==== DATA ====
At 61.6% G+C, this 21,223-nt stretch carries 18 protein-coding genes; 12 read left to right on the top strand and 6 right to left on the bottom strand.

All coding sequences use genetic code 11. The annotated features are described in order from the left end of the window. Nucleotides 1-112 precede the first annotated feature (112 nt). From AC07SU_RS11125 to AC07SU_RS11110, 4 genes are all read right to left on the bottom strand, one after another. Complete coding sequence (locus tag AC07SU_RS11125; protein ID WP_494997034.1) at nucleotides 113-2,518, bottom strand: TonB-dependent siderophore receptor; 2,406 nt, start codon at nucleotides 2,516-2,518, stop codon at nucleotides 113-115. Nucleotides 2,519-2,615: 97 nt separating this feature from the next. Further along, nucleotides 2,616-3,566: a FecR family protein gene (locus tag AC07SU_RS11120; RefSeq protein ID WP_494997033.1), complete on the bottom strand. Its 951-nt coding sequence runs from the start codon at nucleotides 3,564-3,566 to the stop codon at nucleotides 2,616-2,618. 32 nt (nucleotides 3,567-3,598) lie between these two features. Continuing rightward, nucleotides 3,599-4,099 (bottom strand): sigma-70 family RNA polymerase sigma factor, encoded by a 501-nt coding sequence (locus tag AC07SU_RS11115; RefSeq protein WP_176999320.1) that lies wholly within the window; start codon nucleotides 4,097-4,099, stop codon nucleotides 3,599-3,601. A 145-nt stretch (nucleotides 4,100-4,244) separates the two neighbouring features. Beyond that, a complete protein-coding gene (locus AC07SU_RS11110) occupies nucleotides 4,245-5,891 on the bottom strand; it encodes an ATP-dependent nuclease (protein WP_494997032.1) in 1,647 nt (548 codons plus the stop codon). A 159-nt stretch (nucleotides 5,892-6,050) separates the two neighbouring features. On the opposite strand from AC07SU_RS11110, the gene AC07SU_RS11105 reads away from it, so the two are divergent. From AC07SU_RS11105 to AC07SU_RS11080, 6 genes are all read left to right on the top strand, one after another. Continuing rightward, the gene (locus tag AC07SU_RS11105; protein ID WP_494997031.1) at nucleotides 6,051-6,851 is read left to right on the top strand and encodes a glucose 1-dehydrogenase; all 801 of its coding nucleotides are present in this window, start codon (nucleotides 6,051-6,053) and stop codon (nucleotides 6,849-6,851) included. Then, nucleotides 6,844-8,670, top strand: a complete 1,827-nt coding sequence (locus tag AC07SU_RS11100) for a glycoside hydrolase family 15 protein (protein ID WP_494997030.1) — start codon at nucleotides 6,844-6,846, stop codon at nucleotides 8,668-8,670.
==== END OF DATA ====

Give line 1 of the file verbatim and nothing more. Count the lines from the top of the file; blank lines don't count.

At 61.6% G+C, this 21,223-nt stretch carries 18 protein-coding genes; 12 read left to right on the top strand and 6 right to left on the bottom strand.